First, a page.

Govt frees bamboo from shackles of 90-year-old law

Govt frees bamboo from shackles of 90-year-old law

Govt frees bamboo from shackles of 90-year-old law

The Centre on Wednesday approved an amendment to a 90-year-old law aiming to boost bamboo cultivation so that it becomes a remunerative livelihood option for thousands of farmers in rural India.

The biggest problem with bamboo cultivation is that since it is classified as tree under the law, its transport requires a government permit, even if it is grown on private land.

In 2011, following an advisory from the Union Environment Ministry, some of the states declared bamboo as a "minor forest produce", easing the regulatory restrictions a bit.

For instance, the states lifted transit and felling regime for bamboo within their boundary giving partial relief to the farmers, But its inter-state movement still needs a permit.

This has been identified as a major impediment for the cultivation of bamboo by farmers on private land, limiting the scope of agro-forestry.

The Union Cabinet on Wednesday approved an amendment to the Indian Forest Act, 1927, doing away with the need to obtain a "transit permit" for felling and inter-state movement of bamboos grown outside the forest area, sources told DH.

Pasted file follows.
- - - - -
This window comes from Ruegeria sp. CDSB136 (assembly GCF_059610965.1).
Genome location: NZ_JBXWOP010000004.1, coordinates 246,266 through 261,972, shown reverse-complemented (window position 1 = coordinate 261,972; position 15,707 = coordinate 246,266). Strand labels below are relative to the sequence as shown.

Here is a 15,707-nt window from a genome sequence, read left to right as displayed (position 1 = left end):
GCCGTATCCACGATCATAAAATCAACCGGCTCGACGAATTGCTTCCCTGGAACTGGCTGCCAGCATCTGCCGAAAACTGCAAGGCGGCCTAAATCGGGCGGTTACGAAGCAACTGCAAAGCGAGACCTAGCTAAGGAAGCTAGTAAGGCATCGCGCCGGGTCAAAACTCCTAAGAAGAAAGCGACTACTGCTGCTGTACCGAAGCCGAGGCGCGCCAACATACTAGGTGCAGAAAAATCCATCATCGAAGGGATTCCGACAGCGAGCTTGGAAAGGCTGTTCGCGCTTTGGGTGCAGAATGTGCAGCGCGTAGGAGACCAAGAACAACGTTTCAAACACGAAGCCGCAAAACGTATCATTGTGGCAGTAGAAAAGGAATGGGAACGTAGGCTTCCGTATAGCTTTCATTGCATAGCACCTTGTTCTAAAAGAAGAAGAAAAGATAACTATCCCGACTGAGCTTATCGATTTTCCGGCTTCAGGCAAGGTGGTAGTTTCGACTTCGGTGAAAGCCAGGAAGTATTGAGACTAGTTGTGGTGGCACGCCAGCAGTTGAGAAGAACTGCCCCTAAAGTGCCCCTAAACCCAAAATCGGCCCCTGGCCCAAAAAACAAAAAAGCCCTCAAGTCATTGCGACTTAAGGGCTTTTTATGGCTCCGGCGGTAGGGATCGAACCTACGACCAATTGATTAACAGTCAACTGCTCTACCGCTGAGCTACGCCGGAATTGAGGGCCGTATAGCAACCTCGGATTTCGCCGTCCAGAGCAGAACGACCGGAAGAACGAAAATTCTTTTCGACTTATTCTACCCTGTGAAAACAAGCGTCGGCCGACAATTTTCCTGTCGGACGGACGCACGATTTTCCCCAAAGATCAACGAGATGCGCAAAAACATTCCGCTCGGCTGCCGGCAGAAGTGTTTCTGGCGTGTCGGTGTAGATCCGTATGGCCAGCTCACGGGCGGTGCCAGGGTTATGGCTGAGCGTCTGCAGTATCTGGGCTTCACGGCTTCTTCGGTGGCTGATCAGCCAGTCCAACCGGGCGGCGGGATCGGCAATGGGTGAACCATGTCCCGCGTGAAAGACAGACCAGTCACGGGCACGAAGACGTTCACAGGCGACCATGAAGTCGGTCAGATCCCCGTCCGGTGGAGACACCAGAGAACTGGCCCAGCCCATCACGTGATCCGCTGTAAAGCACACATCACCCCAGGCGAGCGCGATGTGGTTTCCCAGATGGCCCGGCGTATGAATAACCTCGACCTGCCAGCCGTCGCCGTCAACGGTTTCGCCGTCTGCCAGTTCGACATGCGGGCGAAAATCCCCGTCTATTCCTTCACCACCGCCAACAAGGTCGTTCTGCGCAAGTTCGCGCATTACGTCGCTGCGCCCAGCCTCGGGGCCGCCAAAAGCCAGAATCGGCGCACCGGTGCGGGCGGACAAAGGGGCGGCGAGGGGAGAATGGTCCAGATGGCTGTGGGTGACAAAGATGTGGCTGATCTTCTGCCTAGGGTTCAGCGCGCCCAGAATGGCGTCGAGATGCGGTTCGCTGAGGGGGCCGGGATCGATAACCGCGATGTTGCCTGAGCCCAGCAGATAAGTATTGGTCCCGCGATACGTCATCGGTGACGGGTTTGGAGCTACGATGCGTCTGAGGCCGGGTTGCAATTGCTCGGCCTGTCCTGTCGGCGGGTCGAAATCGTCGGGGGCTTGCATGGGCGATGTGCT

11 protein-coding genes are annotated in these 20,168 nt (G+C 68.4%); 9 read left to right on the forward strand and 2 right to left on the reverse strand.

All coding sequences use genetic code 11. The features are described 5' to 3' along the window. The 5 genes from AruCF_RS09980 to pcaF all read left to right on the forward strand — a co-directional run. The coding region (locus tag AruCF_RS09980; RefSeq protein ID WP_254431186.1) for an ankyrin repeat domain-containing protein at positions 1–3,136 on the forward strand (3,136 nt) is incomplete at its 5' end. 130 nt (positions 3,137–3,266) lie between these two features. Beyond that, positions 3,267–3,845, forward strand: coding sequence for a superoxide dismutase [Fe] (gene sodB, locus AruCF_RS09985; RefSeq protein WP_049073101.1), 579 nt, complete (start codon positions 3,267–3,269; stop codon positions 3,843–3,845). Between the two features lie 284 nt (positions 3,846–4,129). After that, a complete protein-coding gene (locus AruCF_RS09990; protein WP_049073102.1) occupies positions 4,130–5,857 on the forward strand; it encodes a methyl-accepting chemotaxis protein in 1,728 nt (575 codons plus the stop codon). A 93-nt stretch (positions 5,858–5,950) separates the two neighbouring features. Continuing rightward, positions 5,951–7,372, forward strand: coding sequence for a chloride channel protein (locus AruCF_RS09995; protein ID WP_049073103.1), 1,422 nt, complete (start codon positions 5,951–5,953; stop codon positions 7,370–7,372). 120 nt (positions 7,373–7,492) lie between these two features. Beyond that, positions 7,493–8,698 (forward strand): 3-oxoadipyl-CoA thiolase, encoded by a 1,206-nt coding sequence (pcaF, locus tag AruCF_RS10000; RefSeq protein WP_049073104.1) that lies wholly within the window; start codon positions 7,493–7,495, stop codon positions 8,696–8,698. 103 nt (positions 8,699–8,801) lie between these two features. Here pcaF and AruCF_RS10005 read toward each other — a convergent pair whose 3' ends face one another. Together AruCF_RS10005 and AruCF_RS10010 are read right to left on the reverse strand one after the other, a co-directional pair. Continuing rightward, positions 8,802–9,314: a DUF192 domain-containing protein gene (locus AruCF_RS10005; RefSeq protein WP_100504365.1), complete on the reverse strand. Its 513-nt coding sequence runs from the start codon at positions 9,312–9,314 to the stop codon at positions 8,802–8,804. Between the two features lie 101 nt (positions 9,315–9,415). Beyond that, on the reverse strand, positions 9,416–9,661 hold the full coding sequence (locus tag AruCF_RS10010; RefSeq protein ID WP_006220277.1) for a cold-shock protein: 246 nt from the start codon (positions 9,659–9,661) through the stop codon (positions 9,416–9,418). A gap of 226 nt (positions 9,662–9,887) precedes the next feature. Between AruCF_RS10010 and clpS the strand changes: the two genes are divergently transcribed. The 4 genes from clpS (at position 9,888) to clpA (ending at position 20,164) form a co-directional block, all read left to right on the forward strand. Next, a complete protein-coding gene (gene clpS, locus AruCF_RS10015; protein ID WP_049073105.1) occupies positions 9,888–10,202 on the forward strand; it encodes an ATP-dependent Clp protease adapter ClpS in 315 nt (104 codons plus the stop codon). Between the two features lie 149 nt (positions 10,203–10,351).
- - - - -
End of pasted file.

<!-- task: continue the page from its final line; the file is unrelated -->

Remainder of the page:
The amendment, once passed by Parliament, would allow for the free movement of bamboo, ensuring seamless integration of the production and consumption centres.

The move is likely to generate fresh demand for the raw material leading to planting of bamboo trees on non-forest land, employment and encouragement of growth of small and medium industries in the villages and smaller towns.

As the government seeks to double the farmers' income by 2022, the relaxation of bamboo cultivation is likely to provide an additional livelihood option to the farmers.

India has the largest area under bamboo in the world and is the second richest country after China in terms of bamboo genetic resource.

But over the years the full potential of the sector has not been realised due to regulatory problems like the need to have permission for felling, transit and processing, export restrictions and imposition of royalty and transit fee on the products.

As a result India is currently importing timber and allied products such as pulp, paper and furniture.

Muli bamboo export

The government has now relaxed some of the rules to tap the export market. Moreover, export of Muli Bamboo has been moved from prohibited to free category till March 2019.

The wood-based industry guidelines have also been recently amended, which has removed the bottleneck for setting up of saw mills using bamboo and other similar species.

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